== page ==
It is clear that the Ontario legislature and the Ontario courts are not simply imposing jurisdiction on non-residents. Those outside the jurisdiction who are included in the class are free to opt out in the same manner as those inside Ontario may do.

Including non-residents in a class definition is not a determination that they will be bound by the common issues resolution. Other courts at the enforcement stage will later determine whether they are. Nantais v Telectronics Proprietary (Canada) Ltd. (1995), 129 DLR (4th) 110, ¶13; Spar Aerospace Ltd. v American Mobile Satellite Corp., [2002] 4 SCR 205 (Le Bel J.), ¶64; Nantais v Teletronics Proprietary (Canada) Ltd. (1995), 25 OR (3d) 331, ¶79-80. Certification judges need not decide what another Court will do at the enforcement stage and then make that a factor in deciding jurisdiction. Comity is better observed by that Court considering how it wants a common issues order to affect in personam rights of its residents. Including non-residents in the class definition would invite non-residents to participate and would invite another court to accept that a common issues judgment would be binding, but would not decide the issue on behalf of the foreign court. Whether another court will recognize and enforce a common issues judgment is better decided by the foreign court if faced with an identified claimant who attempted to bring an individual action which asserts a different position on the common issue than that set out in the judgment. In Robertson v Thomson Corp. (1999), 43 OR (3d) 161:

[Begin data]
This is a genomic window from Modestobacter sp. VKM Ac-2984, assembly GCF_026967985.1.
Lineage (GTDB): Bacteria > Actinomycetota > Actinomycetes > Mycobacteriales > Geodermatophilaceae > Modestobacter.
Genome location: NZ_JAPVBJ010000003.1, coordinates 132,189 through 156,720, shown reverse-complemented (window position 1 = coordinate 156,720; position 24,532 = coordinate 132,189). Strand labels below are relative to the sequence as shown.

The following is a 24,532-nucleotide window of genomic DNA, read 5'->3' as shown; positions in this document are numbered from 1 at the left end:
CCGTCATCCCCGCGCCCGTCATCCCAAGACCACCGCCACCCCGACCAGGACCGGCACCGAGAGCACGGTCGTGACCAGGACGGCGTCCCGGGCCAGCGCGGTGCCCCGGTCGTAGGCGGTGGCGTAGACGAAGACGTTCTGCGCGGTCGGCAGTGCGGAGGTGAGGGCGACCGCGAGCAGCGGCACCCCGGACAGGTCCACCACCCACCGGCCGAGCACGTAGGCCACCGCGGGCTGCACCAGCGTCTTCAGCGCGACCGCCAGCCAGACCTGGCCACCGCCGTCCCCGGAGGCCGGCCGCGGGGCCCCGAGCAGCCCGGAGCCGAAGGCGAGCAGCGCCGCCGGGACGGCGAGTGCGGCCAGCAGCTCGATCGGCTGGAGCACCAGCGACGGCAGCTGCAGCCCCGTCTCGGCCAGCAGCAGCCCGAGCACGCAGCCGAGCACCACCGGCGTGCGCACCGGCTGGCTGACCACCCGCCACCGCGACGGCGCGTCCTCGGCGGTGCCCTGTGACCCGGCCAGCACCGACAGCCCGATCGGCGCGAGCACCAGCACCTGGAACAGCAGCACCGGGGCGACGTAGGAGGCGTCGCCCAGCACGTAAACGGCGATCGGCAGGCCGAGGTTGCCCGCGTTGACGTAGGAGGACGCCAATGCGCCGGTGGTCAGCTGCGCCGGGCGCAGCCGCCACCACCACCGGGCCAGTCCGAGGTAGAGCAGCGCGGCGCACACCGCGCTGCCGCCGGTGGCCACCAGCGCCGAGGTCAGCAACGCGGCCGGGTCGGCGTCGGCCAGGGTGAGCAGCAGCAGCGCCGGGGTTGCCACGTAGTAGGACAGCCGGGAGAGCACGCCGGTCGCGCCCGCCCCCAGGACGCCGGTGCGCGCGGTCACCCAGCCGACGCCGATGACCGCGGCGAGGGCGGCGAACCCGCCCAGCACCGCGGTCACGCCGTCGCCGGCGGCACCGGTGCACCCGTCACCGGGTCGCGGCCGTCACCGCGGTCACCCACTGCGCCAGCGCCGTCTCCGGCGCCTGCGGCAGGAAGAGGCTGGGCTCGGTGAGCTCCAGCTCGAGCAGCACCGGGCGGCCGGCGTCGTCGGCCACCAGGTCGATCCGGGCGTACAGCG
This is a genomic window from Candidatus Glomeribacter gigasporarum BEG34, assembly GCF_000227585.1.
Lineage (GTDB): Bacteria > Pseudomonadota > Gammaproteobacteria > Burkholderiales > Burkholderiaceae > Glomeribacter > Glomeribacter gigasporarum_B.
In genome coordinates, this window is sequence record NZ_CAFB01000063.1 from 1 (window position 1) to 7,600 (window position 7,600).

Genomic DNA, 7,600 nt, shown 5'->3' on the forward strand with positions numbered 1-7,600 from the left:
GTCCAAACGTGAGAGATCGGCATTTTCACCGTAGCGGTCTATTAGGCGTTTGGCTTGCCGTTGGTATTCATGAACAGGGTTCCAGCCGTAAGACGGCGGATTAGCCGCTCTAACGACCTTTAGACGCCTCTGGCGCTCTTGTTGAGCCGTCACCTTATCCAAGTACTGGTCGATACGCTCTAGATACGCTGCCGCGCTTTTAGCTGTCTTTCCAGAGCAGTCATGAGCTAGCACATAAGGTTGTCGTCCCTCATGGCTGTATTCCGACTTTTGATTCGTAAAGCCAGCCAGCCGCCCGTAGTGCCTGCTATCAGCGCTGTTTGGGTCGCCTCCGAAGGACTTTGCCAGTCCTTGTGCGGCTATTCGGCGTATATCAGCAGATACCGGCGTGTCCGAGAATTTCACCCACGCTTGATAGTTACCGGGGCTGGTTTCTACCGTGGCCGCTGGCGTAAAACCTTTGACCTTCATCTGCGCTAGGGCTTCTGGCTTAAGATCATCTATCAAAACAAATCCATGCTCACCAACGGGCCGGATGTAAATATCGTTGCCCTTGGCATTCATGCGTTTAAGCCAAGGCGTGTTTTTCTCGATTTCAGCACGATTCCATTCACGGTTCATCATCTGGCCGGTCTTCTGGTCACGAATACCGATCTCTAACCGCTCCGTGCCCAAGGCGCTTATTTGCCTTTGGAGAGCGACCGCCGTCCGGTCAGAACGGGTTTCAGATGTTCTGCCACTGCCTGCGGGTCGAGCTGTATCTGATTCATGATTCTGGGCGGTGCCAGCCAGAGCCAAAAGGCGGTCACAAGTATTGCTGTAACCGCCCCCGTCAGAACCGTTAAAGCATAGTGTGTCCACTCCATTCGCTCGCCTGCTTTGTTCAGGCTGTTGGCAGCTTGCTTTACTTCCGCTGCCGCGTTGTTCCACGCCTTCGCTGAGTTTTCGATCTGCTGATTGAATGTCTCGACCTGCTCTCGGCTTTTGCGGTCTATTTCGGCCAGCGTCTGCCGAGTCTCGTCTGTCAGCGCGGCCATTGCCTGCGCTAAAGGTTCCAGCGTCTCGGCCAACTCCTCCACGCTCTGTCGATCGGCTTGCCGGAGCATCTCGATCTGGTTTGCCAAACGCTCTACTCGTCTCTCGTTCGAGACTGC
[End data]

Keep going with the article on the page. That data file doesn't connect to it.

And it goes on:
The defendants do not suggest that Ontario is not an appropriate forum for this case or that Ontario otherwise lacks jurisdiction. Nor is it disputed that virtually all members of the proposed class would be subject to Ontario jurisdiction. The defendants take no issue with the Canada-wide class definition. As I have already noted, the proposed class must be defined in objective terms and may well include individuals who, in the end, will have no claim. The question is whether the Australian freelancer, who did not opt out of this action, would be bound by the result elsewhere. That would be an issue for the foreign court in which the Australian freelancer brought proceedings. In my view, the possibility that such question might arise elsewhere with respect to an atypical class member cannot be sufficient to defeat this claim from proceeding in Ontario.